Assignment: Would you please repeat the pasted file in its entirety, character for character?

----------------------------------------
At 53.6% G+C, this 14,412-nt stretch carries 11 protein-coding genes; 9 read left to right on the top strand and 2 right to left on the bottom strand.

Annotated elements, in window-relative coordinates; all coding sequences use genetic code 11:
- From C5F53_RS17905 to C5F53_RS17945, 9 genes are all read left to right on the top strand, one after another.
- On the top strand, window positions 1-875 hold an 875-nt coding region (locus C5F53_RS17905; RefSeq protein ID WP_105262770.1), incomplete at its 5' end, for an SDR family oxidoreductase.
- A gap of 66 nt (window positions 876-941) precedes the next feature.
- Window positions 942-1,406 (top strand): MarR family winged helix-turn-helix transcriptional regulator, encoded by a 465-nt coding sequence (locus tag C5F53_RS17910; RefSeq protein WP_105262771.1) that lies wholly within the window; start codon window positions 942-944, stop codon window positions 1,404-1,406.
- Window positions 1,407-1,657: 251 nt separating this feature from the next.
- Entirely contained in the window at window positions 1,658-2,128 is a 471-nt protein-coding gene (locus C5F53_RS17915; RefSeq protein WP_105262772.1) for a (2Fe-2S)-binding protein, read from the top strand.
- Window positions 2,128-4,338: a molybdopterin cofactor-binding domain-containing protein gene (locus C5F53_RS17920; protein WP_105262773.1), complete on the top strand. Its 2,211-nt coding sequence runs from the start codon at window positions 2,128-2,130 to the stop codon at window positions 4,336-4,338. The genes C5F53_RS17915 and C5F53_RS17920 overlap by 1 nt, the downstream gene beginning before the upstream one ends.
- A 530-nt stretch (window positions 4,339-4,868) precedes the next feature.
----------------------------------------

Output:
At 53.6% G+C, this 14,412-nt stretch carries 11 protein-coding genes; 9 read left to right on the top strand and 2 right to left on the bottom strand.

Annotated elements, in window-relative coordinates; all coding sequences use genetic code 11:
- From C5F53_RS17905 to C5F53_RS17945, 9 genes are all read left to right on the top strand, one after another.
- On the top strand, window positions 1-875 hold an 875-nt coding region (locus C5F53_RS17905; RefSeq protein ID WP_105262770.1), incomplete at its 5' end, for an SDR family oxidoreductase.
- A gap of 66 nt (window positions 876-941) precedes the next feature.
- Window positions 942-1,406 (top strand): MarR family winged helix-turn-helix transcriptional regulator, encoded by a 465-nt coding sequence (locus tag C5F53_RS17910; RefSeq protein WP_105262771.1) that lies wholly within the window; start codon window positions 942-944, stop codon window positions 1,404-1,406.
- Window positions 1,407-1,657: 251 nt separating this feature from the next.
- Entirely contained in the window at window positions 1,658-2,128 is a 471-nt protein-coding gene (locus C5F53_RS17915; RefSeq protein WP_105262772.1) for a (2Fe-2S)-binding protein, read from the top strand.
- Window positions 2,128-4,338: a molybdopterin cofactor-binding domain-containing protein gene (locus C5F53_RS17920; protein WP_105262773.1), complete on the top strand. Its 2,211-nt coding sequence runs from the start codon at window positions 2,128-2,130 to the stop codon at window positions 4,336-4,338. The genes C5F53_RS17915 and C5F53_RS17920 overlap by 1 nt, the downstream gene beginning before the upstream one ends.
- A 530-nt stretch (window positions 4,339-4,868) precedes the next feature.